DEL MAR, Calif. (KGTV) - The COVID-19 pandemic-related shutdowns are impacting cities across San Diego, and the seaside village of Del Mar is no different.
Alex and William Rhett opened a childrens' book store in Del Mar a year ago.
"The pandemic killed us as a business, but the community brought us back, and here we are," said Alex.
The couple just opened Sandcastle Tales at its new location in the Del Mar Plaza.
"We feel overwhelmed, excited, happy what else very, very thankful," said Alex.
The bookstore and the just-opened School of Rock are part of an effort to attract younger crowds to the plaza, located at 1555 Camino Del Mar
"You just can't apply the same old formula that you had before, so you have to get a new mix of tenants, a new synergistic group of people that bring a variety of age groups to the plaza," said Patty Brutten.
Patty and Marc Brutten spent roughly forty-million dollars buying the plaza in 2017.
"The successes have been very few and far between. It's been a long hard road," said Patty.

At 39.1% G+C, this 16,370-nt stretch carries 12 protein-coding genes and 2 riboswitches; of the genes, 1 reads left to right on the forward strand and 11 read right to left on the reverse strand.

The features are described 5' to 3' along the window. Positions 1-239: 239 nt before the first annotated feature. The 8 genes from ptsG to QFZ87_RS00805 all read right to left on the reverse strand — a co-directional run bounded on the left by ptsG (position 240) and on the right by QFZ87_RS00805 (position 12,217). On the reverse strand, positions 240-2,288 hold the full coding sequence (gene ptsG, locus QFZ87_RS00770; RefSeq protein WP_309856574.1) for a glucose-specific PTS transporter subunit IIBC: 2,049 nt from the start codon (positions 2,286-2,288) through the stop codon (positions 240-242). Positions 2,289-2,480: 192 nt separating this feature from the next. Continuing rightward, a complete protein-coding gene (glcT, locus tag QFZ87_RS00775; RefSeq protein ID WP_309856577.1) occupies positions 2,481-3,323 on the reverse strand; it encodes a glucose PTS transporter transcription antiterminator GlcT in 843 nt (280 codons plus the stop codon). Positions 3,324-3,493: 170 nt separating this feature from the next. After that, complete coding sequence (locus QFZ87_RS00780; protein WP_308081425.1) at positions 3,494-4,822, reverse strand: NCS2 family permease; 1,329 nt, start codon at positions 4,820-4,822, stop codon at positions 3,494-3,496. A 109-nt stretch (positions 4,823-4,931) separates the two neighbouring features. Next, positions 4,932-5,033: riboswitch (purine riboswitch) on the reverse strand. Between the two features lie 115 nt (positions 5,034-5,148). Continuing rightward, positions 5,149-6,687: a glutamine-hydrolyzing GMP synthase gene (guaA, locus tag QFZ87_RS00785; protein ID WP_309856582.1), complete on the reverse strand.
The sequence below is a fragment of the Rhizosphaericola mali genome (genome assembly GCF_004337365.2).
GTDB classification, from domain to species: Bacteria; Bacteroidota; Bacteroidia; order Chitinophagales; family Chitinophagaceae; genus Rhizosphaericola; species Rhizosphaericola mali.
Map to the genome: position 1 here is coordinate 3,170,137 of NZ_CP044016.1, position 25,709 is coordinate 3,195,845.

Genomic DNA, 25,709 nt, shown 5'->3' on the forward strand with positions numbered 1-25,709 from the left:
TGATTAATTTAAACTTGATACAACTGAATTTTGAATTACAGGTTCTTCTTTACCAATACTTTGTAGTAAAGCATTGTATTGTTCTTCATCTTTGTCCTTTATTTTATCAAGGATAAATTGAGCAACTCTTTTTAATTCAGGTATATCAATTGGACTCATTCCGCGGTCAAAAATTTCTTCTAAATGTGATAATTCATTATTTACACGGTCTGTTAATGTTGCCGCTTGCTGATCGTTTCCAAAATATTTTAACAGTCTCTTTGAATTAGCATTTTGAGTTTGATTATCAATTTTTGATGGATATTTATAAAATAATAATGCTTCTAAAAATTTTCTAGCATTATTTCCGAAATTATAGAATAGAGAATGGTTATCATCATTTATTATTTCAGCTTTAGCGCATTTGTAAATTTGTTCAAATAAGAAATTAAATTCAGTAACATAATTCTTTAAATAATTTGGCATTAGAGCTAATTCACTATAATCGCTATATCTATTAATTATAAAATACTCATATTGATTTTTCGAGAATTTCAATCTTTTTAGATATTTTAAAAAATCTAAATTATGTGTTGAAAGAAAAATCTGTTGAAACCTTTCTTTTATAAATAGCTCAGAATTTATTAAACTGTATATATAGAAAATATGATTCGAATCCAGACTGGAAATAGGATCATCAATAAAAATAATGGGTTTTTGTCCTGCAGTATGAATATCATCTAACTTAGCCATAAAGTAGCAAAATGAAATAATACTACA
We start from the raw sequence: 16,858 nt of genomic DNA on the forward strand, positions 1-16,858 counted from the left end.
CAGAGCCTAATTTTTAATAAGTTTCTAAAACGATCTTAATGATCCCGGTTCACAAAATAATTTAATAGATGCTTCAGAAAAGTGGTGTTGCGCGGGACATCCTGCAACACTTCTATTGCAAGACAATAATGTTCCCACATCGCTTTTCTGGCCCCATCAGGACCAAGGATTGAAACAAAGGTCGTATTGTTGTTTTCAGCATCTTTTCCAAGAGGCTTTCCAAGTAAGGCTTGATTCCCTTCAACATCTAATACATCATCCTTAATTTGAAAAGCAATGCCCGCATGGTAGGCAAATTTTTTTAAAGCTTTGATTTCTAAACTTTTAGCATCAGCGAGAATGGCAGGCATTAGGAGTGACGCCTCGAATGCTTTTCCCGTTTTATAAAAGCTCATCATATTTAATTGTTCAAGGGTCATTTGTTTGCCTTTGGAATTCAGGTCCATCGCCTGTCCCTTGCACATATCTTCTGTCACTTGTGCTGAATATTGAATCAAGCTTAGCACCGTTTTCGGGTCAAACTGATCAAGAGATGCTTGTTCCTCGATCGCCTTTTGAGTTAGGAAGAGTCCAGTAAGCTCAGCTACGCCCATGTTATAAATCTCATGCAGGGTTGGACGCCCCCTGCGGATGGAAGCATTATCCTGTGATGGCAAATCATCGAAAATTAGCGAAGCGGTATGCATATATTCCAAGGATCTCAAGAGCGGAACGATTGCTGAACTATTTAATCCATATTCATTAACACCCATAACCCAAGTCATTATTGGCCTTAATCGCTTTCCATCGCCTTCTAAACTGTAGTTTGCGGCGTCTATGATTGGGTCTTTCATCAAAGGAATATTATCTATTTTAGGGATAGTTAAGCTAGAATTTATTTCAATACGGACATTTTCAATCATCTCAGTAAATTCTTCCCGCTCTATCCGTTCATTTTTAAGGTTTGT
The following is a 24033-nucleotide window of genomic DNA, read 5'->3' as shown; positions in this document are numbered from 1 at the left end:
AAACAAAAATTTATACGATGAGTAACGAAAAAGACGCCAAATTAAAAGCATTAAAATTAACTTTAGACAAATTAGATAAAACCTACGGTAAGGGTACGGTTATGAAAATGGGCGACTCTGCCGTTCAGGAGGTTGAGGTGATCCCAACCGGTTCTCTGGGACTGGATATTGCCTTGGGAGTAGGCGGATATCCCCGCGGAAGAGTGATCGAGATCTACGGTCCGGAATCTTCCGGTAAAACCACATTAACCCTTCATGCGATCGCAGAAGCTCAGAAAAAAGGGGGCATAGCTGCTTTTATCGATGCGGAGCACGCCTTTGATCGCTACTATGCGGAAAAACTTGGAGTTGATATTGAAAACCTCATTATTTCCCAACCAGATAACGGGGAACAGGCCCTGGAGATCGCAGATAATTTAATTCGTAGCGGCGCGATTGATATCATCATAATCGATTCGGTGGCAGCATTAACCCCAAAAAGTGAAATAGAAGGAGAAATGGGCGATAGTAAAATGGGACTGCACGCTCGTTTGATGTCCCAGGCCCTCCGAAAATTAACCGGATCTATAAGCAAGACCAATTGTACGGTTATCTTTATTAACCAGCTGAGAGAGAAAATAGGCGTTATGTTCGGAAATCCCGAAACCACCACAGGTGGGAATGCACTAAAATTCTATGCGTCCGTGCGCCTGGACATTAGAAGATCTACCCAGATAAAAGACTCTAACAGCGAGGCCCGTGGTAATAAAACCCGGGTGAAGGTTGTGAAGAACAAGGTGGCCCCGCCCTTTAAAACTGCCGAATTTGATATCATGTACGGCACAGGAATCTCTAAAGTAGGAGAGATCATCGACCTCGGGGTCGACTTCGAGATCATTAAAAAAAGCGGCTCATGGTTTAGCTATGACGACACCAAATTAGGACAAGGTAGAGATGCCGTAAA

Competition from One Paseo, Flower Hill Promenade, and online retail has made it tough to attract new tenants.
"I don't think anyone else would have stuck with it like we do just because we live here, we're community members," said Patty.
Since the pandemic hit, some businesses have closed their doors. Lorna Jane, an athletic apparel recently closed.
Prep Kitchen is closed just up the street, and a newly opened barbershop is no longer operating.
But two new restaurants are moving into the plaza. Outdoor concerts on the deck continue to be popular.
"We really hope everyone can really rediscover the plaza," said Patty.
City leaders say retail and restaurants are struggling, but the most significant hit came when the San Diego County Fair was canceled, and the horse races went on without spectators.
"Biggest loss is sales tax from the fairgrounds, and that's close to a million dollars," said Del Mar City Councilman Dave Druker.
The city has benefited though from an increase in people at the beach.
"The beaches have been extremely busy. Instead of 10,000 we're getting closer to 40,000 on a weekend," said Druker.
Back at Sandcastle Tales, the owners are grateful for another chance.
"I feel like one of the best opportunities I have ever had, and we want to give back," said Rhett.
The store will offer bilingual story time as well as other arts and crafts workshops. Check their website for updates at SandCastleTales.com.